An explosion is an oxidation or a decay reaction with sudden rise of the temperature and the pressure. It comes to a sudden volumetric expansion of gases and the release of large energy quantities on small area, for example by explosives, combustible atmosphere or accumulated gases for instance in volcanos. The sudden volume extension causes a pressure wave, which can be described with an ideal (of a source of point outgoing) explosion by the model of the detonation wave.
The term explosion is used occasionally also for a rapid increase of any size of (e.g. population, costs).
One differentiates two types from explosions: Heat explosions and chain bypass explosions.
These types differ in the kind of the energy setting free chemical reaction. In both cases however the thermodynamic procedure is the same: The set free energy leads to rapid temperature and pressure increase as well as volumetric expansion, which blow up the surrounding material apart.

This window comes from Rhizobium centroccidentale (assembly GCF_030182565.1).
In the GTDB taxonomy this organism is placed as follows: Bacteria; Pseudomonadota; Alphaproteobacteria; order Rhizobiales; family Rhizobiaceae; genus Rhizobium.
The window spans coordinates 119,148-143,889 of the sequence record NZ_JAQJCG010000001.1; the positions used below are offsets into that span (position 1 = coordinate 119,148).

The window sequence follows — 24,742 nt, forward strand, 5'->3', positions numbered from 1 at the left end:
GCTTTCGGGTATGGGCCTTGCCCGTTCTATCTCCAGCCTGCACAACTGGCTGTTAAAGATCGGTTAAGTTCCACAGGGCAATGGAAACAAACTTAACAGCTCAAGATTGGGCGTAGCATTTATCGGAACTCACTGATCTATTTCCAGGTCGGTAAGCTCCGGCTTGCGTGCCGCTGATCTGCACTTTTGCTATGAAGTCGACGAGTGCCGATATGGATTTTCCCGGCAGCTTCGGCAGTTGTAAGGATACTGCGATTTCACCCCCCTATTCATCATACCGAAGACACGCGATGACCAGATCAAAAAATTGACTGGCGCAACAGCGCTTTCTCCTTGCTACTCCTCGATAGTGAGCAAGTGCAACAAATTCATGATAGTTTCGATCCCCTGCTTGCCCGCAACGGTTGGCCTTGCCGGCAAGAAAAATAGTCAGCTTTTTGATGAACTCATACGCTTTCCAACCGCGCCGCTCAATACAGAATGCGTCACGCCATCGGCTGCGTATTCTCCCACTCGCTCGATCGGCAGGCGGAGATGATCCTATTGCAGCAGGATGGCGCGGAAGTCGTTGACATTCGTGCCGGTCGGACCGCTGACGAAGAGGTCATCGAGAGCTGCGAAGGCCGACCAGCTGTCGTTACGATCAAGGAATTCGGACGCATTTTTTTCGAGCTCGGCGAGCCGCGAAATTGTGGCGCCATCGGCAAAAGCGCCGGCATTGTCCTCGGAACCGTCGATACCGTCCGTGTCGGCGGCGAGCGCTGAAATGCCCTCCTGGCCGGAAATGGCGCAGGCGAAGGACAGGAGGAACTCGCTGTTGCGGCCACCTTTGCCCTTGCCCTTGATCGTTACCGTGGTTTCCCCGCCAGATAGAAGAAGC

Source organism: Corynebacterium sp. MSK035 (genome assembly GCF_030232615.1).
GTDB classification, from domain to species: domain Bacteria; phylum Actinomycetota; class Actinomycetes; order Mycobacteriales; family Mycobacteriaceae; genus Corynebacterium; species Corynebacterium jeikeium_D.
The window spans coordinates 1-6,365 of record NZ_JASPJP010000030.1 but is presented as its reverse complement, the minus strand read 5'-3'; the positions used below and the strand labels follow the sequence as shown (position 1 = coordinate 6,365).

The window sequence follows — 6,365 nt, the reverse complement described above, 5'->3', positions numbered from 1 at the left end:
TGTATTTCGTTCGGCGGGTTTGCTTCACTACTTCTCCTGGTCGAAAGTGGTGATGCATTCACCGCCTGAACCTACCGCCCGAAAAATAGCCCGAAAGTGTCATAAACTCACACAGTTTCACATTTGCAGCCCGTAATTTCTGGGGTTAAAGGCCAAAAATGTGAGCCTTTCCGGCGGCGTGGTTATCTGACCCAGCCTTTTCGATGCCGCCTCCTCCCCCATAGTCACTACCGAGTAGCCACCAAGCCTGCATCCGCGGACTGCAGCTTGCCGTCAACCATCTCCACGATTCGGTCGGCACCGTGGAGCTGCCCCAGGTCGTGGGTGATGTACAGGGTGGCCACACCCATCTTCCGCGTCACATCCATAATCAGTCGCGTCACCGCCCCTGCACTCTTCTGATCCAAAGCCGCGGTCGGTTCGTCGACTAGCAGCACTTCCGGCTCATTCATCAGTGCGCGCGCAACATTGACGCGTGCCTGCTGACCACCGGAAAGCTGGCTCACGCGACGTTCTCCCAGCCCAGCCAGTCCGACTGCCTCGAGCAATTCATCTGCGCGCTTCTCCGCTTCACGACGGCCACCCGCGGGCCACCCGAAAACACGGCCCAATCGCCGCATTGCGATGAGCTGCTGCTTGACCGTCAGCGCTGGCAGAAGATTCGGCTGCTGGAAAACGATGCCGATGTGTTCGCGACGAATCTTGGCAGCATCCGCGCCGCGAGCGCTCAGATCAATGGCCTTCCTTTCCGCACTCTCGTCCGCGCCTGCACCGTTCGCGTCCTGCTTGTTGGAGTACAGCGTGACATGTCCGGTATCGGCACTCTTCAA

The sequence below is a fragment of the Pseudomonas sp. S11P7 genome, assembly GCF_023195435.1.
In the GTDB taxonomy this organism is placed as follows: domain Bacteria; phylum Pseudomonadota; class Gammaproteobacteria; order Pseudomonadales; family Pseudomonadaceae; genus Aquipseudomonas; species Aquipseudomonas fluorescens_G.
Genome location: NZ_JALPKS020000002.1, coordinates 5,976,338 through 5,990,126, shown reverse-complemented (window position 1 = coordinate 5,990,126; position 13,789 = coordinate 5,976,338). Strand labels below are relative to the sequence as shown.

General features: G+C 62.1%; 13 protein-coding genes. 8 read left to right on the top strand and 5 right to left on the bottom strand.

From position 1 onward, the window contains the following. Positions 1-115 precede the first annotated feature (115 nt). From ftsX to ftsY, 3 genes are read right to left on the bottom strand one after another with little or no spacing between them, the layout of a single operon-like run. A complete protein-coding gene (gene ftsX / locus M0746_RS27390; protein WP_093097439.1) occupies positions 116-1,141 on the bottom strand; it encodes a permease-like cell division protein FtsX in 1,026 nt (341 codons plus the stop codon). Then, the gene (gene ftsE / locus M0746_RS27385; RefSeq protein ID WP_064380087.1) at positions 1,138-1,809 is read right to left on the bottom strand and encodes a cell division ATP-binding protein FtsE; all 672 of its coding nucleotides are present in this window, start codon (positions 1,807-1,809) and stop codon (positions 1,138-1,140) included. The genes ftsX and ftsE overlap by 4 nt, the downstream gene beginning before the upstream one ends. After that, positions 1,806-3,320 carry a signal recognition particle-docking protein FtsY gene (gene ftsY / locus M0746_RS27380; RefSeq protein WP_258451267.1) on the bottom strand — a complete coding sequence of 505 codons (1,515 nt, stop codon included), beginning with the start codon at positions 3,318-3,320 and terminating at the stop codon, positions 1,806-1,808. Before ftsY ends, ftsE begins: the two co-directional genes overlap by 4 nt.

Finally there are still explosions, at which no chemical or nuclear reaction takes place, but only an increasing pressure in a firm covering (e.g. gas-rich magma in a volcano or steam explosions) these for bursting brings.
A further distinction is macroscopically met:
The opposite direction to the explosion is the implosion; here the reactive medium expands not, but contracted. Since the mechanical work leading to the implosion is carried out over the pressure by the surrounding atmosphere and is not set free by an explosive, is the amount of energy, contrary to which, by the imploding volume and by the site conditions limits for an explosion.
Explosions seem to reaction in nature as exotherms frequently. Often explosions are destructive, one can the energy of an explosion in addition, in the explosive technique with a breakup use.
When igniting the fuel in combustion engines one speaks of a burn and not of an explosion, since due to the small burning speed the characteristic characteristics of an explosion do not go into action.
see also: Explosion limit, explosion prevention, flame copy safety device
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